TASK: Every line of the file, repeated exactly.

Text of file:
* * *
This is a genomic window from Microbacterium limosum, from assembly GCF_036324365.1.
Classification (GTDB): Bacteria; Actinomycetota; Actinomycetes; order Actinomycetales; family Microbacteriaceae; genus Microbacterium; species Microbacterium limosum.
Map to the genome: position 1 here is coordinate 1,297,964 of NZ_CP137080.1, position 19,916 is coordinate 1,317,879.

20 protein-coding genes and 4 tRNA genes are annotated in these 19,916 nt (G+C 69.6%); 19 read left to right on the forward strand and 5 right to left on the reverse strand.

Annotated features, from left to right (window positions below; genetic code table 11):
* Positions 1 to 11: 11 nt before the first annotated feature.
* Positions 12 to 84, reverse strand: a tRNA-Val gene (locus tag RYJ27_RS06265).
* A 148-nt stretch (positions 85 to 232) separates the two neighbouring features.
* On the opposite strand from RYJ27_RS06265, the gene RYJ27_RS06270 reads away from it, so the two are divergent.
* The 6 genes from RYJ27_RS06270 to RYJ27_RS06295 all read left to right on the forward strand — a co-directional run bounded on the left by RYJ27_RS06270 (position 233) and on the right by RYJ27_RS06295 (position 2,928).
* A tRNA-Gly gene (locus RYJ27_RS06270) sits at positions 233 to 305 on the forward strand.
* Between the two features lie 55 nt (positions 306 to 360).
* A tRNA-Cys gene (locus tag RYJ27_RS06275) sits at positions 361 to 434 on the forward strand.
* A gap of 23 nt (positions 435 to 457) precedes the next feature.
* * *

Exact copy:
This is a genomic window from Microbacterium limosum, from assembly GCF_036324365.1.
Classification (GTDB): Bacteria; Actinomycetota; Actinomycetes; order Actinomycetales; family Microbacteriaceae; genus Microbacterium; species Microbacterium limosum.
Map to the genome: position 1 here is coordinate 1,297,964 of NZ_CP137080.1, position 19,916 is coordinate 1,317,879.

20 protein-coding genes and 4 tRNA genes are annotated in these 19,916 nt (G+C 69.6%); 19 read left to right on the forward strand and 5 right to left on the reverse strand.

Annotated features, from left to right (window positions below; genetic code table 11):
* Positions 1 to 11: 11 nt before the first annotated feature.
* Positions 12 to 84, reverse strand: a tRNA-Val gene (locus tag RYJ27_RS06265).
* A 148-nt stretch (positions 85 to 232) separates the two neighbouring features.
* On the opposite strand from RYJ27_RS06265, the gene RYJ27_RS06270 reads away from it, so the two are divergent.
* The 6 genes from RYJ27_RS06270 to RYJ27_RS06295 all read left to right on the forward strand — a co-directional run bounded on the left by RYJ27_RS06270 (position 233) and on the right by RYJ27_RS06295 (position 2,928).
* A tRNA-Gly gene (locus RYJ27_RS06270) sits at positions 233 to 305 on the forward strand.
* Between the two features lie 55 nt (positions 306 to 360).
* A tRNA-Cys gene (locus tag RYJ27_RS06275) sits at positions 361 to 434 on the forward strand.
* A gap of 23 nt (positions 435 to 457) precedes the next feature.